This is pretty classic aggro vs. control matchup, with the unfortunate downside that the Vehicles deck can play the long-game much better than aggro decks of old. If they play a Smuggler’s Copter on turn two and you have the choice between playing a threat or holding up removal for it, I would generally advise holding up removal. Kalitas, Traitor of Ghet has become more important in this matchup recently I’ve found, as Scrapheap Scrounger has become more and more popular. That, in turn, has made cheap removal more attractive and I wouldn’t mind finding a way to fit in more Dead Weight post-board. It’s also why I like having access to multiple copies of Flaying Tendrils. It’s unfortunate that Tendrils missees things like Inventor’s Apprentice, Vehicles and Depala, Pilot Exemplar, but it still hits Toolcraft Exemplar, Veteran Motorist and Thraben Inspector, among others, and being able to permanently handle a Scrounger can be crucial.
B/G Delirium (the mirror)
The mirror is pretty much a race to see who can get to Emrakul, the Promised End first. It’s unlikely that either player will be able to kill the other before Emrakul comes down. Play with this in mind.
I’ve noticed several opponents on MTGO board out Grim Flayer, perhaps with the idea that two-drop creatures aren’t important in a long, drawn-out game, but I very much like the Flayer here. Not because he pressures their life total—although there are corner cases—but because he’s a great way quickly spill a bunch of cards in the yard for delirium, enabling you to cast Emrakul before your opponent.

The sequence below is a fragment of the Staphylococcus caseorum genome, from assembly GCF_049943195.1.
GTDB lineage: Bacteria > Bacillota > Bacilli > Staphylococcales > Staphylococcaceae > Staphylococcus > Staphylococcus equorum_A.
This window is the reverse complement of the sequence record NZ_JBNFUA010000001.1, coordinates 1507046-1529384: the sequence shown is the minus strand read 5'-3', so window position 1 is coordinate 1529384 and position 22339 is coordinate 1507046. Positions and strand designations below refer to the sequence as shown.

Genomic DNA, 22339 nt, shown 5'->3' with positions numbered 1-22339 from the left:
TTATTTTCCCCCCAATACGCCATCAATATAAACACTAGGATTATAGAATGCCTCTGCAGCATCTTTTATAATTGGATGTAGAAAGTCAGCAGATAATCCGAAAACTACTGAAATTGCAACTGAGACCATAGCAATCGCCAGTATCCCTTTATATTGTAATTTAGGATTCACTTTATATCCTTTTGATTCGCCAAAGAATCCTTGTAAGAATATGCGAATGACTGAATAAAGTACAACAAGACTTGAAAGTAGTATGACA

Prized Amalgam Decks
This is not the most popular archetype at the moment, but there’s enough of it. So I wanted to make a quick note about a mistake I realized I was making so that you and I won’t do it again. If your opponent has no Haunted Dead in the yard, just don’t block Haunted Dead. Let it hit you for two as often as it likes (while keeping Unlicensed Distengration in mind). You are much better off losing a couple life a turn than you are giving your opponent a way to discard Amalgams that might be stranded in their hand. When the graveyard deck wins it wins big. Returning Haunted Dead and binning Prized Amalgam is one of the chief ways they do that. So don’t be like I used to be, and just let them do that.